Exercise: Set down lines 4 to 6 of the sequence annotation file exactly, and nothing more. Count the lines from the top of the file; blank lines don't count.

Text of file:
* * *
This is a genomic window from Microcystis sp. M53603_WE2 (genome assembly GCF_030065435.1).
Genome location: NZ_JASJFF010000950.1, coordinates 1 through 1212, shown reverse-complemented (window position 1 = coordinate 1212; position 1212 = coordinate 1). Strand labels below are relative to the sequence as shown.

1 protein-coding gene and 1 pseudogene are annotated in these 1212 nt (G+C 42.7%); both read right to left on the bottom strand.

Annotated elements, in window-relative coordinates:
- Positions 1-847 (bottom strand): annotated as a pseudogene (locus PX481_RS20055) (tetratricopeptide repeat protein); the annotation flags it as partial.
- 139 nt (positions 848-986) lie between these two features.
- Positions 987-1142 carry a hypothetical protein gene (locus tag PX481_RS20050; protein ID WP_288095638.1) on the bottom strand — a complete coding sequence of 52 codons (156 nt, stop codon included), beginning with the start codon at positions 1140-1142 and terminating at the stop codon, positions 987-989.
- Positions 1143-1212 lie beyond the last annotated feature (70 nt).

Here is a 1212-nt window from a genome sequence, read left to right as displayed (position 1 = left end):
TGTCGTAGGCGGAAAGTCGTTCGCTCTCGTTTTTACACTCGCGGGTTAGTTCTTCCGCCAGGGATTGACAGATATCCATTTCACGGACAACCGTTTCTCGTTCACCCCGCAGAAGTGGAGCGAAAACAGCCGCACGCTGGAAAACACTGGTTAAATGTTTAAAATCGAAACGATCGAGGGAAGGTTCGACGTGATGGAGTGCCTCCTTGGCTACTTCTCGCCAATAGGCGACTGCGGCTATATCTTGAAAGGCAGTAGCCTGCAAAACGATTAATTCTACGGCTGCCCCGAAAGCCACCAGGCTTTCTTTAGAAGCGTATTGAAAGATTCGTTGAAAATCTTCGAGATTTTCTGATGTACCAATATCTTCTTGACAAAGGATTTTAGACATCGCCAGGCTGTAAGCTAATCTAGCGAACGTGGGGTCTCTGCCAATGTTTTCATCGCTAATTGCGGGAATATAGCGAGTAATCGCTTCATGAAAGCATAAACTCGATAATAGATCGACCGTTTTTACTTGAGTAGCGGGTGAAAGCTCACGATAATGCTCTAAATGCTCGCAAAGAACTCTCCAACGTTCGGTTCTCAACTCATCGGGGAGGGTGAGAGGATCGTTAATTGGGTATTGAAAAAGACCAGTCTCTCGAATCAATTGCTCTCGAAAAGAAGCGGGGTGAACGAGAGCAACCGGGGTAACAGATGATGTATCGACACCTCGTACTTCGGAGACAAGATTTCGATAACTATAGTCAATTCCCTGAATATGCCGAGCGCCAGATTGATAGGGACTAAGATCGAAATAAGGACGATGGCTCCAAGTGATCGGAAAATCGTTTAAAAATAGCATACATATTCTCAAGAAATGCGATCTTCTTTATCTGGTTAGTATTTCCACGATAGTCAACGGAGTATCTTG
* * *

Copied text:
Annotated elements, in window-relative coordinates:
- Positions 1-847 (bottom strand): annotated as a pseudogene (locus PX481_RS20055) (tetratricopeptide repeat protein); the annotation flags it as partial.
- 139 nt (positions 848-986) lie between these two features.